homework for writersHomework - It's Not a Dirty Word

by Ann Harth

It's interesting.

Utter the word 'homework' to most people under the age of seventeen. You will induce sneers, curled lips and muttered, colourful language. Sighs will escape and heads will shake. Eyes will roll and shoulders will sag. A dejected, beaten creature will slink away from you to escape the horrors that you've rudely evoked.

But then … school's out. The choice between work and hunger looms.

Presumably work is the lesser of the two evils and the routine begins. The alarm blasts you into the next room before it seems even legal to be awake. You pick yourself up and open your eyes. You stumble into furniture, computers and the seventeen books that you've almost finished reading. You stub your big toe on something and recall with affection some of the colourful mutterings of your high school days. You flick on the light.

After you have risen from your knees a second time, you uncover your face and blink like a newborn baby until the room begins to look familiar. By the time you are dressed and have had your first coffee, the radio announcer is wishing you a happy Monday.

Only five more days until the weekend, you think. I wish I could work from home!

Homework!

It means something much different now. Working from home sounds wonderful.

  • It is.You don't get sacked if you're twenty minutes late sixteen days in a row.
     
  • You don't need permission to have next Thursday off to watch your youngest perform as a watermelon in the school play.
     
  • You can eat jam doughnuts at your desk.
     
  • You can play solitaire on your computer any time you like without worrying about the boss breathing in your ear. "Put your ace up and then get me a coffee.
     
  • You can wear your pyjamas and rainbow toe socks to work.
     
  • If you decide not to wear your pyjamas to work because someone is coming to fix the fridge, you can wear the same outfit two, three, seven days in a row (although it helps to change occasionally as the odour can be distracting).

Working from home is all of these things and more. Homework is the freedom to make choices.

BUT … with this freedom comes responsibility. If you have decided that eating jam doughnuts and working in your pyjamas is for you, there are a few things to keep in mind.

  • You get paid when you work. Full stop. No holiday pay, sick days, personal days. Sure, take as many days off as you like, just don't expect to be paid for them.
     
  • It is up to you to market yourself. Paying work will not be placed in a neat pile in front of you. You have to find it. Sometimes this can be the hardest part of a home business.
     
  • Yes, you can choose the hours you want to work. You can work from midnight until 9:00 am if you choose, but I think you will find that when you work from home, at least in the beginning, you will be working longer shifts than nine to five.
     
  • It is impossible to leave your work and go home. You are home.
     
  • You must be careful to keep track of your own payments and any business-related costs. No one will accept your dockets for stationery supplies and reimburse you. Get an accountant.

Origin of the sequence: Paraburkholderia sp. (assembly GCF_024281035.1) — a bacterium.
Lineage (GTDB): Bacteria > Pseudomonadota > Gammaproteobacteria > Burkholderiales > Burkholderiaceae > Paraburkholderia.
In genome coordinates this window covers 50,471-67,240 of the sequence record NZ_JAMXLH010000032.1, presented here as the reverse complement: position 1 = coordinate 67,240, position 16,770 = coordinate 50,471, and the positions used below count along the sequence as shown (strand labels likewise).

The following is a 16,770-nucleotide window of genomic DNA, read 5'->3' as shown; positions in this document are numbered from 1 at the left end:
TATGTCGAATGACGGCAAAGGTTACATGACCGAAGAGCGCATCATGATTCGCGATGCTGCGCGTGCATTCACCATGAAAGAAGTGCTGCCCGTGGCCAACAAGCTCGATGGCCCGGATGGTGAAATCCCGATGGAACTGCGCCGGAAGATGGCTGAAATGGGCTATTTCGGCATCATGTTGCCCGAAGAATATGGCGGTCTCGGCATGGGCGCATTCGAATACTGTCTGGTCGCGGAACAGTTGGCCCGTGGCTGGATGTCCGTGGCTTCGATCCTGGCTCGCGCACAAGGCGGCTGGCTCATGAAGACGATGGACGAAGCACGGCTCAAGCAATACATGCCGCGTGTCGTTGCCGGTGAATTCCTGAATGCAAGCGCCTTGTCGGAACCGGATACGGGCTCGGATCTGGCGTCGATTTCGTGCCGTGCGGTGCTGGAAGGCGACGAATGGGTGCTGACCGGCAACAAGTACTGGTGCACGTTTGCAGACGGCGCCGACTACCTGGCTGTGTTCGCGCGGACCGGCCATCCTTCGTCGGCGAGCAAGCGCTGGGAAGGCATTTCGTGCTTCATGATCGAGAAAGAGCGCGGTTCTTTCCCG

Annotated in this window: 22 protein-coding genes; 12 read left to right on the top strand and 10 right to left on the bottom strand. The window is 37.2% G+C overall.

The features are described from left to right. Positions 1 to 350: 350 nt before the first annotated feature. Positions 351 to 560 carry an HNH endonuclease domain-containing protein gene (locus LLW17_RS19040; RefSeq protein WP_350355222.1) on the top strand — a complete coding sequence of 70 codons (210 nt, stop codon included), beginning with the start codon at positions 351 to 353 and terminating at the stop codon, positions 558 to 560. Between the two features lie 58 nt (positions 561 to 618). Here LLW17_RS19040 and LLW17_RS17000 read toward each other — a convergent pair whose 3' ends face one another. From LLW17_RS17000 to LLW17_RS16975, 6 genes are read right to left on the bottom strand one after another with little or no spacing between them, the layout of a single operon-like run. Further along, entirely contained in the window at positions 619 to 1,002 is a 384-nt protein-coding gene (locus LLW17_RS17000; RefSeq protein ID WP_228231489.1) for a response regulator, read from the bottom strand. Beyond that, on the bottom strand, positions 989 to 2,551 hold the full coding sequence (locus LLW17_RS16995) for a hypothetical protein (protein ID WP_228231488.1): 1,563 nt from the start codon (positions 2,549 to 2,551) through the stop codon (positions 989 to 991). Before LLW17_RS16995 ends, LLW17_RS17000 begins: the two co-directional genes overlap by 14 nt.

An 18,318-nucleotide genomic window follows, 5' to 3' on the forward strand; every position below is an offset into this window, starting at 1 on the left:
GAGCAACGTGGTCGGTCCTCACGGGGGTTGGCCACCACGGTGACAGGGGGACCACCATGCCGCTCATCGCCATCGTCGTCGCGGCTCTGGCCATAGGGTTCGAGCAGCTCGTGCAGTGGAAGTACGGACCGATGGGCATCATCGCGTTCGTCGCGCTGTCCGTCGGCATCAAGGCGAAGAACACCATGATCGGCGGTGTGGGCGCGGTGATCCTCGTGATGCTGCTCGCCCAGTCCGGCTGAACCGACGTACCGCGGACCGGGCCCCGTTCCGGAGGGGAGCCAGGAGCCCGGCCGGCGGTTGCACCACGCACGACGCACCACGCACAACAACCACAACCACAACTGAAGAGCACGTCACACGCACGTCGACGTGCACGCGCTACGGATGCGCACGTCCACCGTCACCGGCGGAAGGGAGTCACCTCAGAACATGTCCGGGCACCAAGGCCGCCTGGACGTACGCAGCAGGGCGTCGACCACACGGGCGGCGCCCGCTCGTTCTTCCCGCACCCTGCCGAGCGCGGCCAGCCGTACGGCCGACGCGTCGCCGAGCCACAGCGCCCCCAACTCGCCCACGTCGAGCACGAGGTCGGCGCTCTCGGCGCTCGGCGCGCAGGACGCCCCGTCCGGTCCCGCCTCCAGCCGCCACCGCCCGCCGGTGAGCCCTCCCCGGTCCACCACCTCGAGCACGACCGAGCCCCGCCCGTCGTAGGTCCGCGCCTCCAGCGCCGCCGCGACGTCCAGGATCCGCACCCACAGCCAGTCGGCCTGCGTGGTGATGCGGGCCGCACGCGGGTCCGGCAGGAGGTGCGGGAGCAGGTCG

• If you live with a family or roommates, distractions will inevitably occur. Cows escape, dogs chew on shoes and kids get sick. The phone rings…a lot.
     
  • The temptation to procrastinate lurks in every dusty, spider-infested corner. If you are working from home, you are on-site. The domestic issues tend to be left up to you. Without the strength to focus, cleaning, feeding, driving children and mowing the lawn can drag you away from your young business until it is gasping for breath and begging for sustenance.

I work from home. I am an author, copyeditor, proofreader, teacher, mother, wife, farmer, cook, taxi-driver and cleaner. I am much better at some of these things than others.

In a series of articles, I would like to tell you how I came to love 'doing homework' and how you can too. I will provide tips on multi-tasking, time management, networking, marketing your skills, writing quotes, finding work, charging up your CV and meeting deadlines. Generally, I will write about how you can make the most of your talents from writing to proofreading.

Homework's not a dirty word anymore. It's still hard work, but with dedication, patience and the right attitude you can earn the freedom to make your own choices.

Your life will be your own.

© copyright Ann Harth. Comments and suggestions for specific topics pertaining to writing, editing or working from home are welcome. Please contact me at annharth@writing4success.com


Ann Harth is a freelance manuscript assessor, copyeditor, proofreader and ghostwriter as well as a published author. She writes in all genres of children's fiction from picture books to young adult novels as well as adult fiction and non-fiction. She has successfully completed several text-editing projects for university students and authors, and is the assistant fiction editor of www.moondance.com, a  literary on-line magazine. She is also on the creative writing staff of www.storydog.com, a website for children.

More information on the freelance services that Ann Harth offers can be found on her website at www.annharth.com.

 

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